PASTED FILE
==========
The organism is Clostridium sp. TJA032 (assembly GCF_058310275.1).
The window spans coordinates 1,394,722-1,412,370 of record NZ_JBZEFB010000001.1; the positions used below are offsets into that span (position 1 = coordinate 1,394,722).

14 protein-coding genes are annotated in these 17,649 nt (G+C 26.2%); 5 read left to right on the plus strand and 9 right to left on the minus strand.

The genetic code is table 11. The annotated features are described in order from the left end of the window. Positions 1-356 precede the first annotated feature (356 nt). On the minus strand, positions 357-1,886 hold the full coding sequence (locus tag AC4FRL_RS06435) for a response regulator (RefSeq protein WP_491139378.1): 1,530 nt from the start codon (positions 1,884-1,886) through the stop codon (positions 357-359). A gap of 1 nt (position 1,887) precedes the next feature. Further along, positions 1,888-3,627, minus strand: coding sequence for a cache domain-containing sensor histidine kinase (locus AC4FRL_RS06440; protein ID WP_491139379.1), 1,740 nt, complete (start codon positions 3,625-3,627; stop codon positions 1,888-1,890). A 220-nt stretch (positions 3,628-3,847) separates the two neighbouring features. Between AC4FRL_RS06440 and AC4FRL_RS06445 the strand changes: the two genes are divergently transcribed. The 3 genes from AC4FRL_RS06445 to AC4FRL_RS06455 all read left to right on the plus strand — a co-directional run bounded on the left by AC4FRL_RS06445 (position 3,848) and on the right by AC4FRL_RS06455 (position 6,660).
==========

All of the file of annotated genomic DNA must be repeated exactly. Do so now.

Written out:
The organism is Clostridium sp. TJA032 (assembly GCF_058310275.1).
The window spans coordinates 1,394,722-1,412,370 of record NZ_JBZEFB010000001.1; the positions used below are offsets into that span (position 1 = coordinate 1,394,722).

14 protein-coding genes are annotated in these 17,649 nt (G+C 26.2%); 5 read left to right on the plus strand and 9 right to left on the minus strand.

The genetic code is table 11. The annotated features are described in order from the left end of the window. Positions 1-356 precede the first annotated feature (356 nt). On the minus strand, positions 357-1,886 hold the full coding sequence (locus tag AC4FRL_RS06435) for a response regulator (RefSeq protein WP_491139378.1): 1,530 nt from the start codon (positions 1,884-1,886) through the stop codon (positions 357-359). A gap of 1 nt (position 1,887) precedes the next feature. Further along, positions 1,888-3,627, minus strand: coding sequence for a cache domain-containing sensor histidine kinase (locus AC4FRL_RS06440; protein ID WP_491139379.1), 1,740 nt, complete (start codon positions 3,625-3,627; stop codon positions 1,888-1,890). A 220-nt stretch (positions 3,628-3,847) separates the two neighbouring features. Between AC4FRL_RS06440 and AC4FRL_RS06445 the strand changes: the two genes are divergently transcribed. The 3 genes from AC4FRL_RS06445 to AC4FRL_RS06455 all read left to right on the plus strand — a co-directional run bounded on the left by AC4FRL_RS06445 (position 3,848) and on the right by AC4FRL_RS06455 (position 6,660).